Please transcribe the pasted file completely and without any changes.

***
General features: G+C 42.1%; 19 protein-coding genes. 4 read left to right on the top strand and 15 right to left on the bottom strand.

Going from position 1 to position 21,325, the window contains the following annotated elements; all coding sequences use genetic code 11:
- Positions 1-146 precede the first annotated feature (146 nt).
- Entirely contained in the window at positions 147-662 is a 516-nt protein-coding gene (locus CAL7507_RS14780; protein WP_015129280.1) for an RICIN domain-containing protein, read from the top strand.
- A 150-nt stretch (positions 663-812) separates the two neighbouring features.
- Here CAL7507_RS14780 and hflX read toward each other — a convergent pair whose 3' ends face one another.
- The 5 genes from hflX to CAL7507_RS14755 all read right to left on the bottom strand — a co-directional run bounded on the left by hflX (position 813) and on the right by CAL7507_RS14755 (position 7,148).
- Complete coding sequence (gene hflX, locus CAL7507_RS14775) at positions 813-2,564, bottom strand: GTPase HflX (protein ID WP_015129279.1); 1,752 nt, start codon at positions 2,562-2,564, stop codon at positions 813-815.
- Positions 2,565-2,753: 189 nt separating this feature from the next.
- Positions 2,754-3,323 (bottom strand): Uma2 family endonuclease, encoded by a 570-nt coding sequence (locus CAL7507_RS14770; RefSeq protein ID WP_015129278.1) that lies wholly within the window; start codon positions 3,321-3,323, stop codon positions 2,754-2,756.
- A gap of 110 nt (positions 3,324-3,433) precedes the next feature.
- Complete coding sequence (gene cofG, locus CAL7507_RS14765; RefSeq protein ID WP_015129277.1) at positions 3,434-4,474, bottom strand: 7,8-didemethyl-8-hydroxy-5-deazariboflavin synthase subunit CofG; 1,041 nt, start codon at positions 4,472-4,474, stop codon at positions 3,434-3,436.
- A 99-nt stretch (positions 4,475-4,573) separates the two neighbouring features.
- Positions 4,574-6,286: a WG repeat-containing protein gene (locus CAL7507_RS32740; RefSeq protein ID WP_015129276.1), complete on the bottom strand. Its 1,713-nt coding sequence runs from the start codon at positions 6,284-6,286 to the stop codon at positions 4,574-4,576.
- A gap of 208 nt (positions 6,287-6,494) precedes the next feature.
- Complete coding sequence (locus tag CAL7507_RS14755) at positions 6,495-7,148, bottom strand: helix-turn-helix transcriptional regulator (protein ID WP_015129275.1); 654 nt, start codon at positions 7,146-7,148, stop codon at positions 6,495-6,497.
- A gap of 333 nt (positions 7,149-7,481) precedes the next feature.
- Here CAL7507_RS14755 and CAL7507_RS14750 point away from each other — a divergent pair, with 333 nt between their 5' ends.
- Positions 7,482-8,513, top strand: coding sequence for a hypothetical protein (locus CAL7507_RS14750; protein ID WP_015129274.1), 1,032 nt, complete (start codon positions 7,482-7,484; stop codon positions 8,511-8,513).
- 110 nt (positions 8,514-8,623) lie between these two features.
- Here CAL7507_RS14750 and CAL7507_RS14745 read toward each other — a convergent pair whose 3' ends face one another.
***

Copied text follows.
General features: G+C 42.1%; 19 protein-coding genes. 4 read left to right on the top strand and 15 right to left on the bottom strand.

Going from position 1 to position 21,325, the window contains the following annotated elements; all coding sequences use genetic code 11:
- Positions 1-146 precede the first annotated feature (146 nt).
- Entirely contained in the window at positions 147-662 is a 516-nt protein-coding gene (locus CAL7507_RS14780; protein WP_015129280.1) for an RICIN domain-containing protein, read from the top strand.
- A 150-nt stretch (positions 663-812) separates the two neighbouring features.
- Here CAL7507_RS14780 and hflX read toward each other — a convergent pair whose 3' ends face one another.
- The 5 genes from hflX to CAL7507_RS14755 all read right to left on the bottom strand — a co-directional run bounded on the left by hflX (position 813) and on the right by CAL7507_RS14755 (position 7,148).
- Complete coding sequence (gene hflX, locus CAL7507_RS14775) at positions 813-2,564, bottom strand: GTPase HflX (protein ID WP_015129279.1); 1,752 nt, start codon at positions 2,562-2,564, stop codon at positions 813-815.
- Positions 2,565-2,753: 189 nt separating this feature from the next.
- Positions 2,754-3,323 (bottom strand): Uma2 family endonuclease, encoded by a 570-nt coding sequence (locus CAL7507_RS14770; RefSeq protein ID WP_015129278.1) that lies wholly within the window; start codon positions 3,321-3,323, stop codon positions 2,754-2,756.
- A gap of 110 nt (positions 3,324-3,433) precedes the next feature.
- Complete coding sequence (gene cofG, locus CAL7507_RS14765; RefSeq protein ID WP_015129277.1) at positions 3,434-4,474, bottom strand: 7,8-didemethyl-8-hydroxy-5-deazariboflavin synthase subunit CofG; 1,041 nt, start codon at positions 4,472-4,474, stop codon at positions 3,434-3,436.
- A 99-nt stretch (positions 4,475-4,573) separates the two neighbouring features.
- Positions 4,574-6,286: a WG repeat-containing protein gene (locus CAL7507_RS32740; RefSeq protein ID WP_015129276.1), complete on the bottom strand. Its 1,713-nt coding sequence runs from the start codon at positions 6,284-6,286 to the stop codon at positions 4,574-4,576.
- A gap of 208 nt (positions 6,287-6,494) precedes the next feature.
- Complete coding sequence (locus tag CAL7507_RS14755) at positions 6,495-7,148, bottom strand: helix-turn-helix transcriptional regulator (protein ID WP_015129275.1); 654 nt, start codon at positions 7,146-7,148, stop codon at positions 6,495-6,497.
- A gap of 333 nt (positions 7,149-7,481) precedes the next feature.
- Here CAL7507_RS14755 and CAL7507_RS14750 point away from each other — a divergent pair, with 333 nt between their 5' ends.
- Positions 7,482-8,513, top strand: coding sequence for a hypothetical protein (locus CAL7507_RS14750; protein ID WP_015129274.1), 1,032 nt, complete (start codon positions 7,482-7,484; stop codon positions 8,511-8,513).
- 110 nt (positions 8,514-8,623) lie between these two features.
- Here CAL7507_RS14750 and CAL7507_RS14745 read toward each other — a convergent pair whose 3' ends face one another.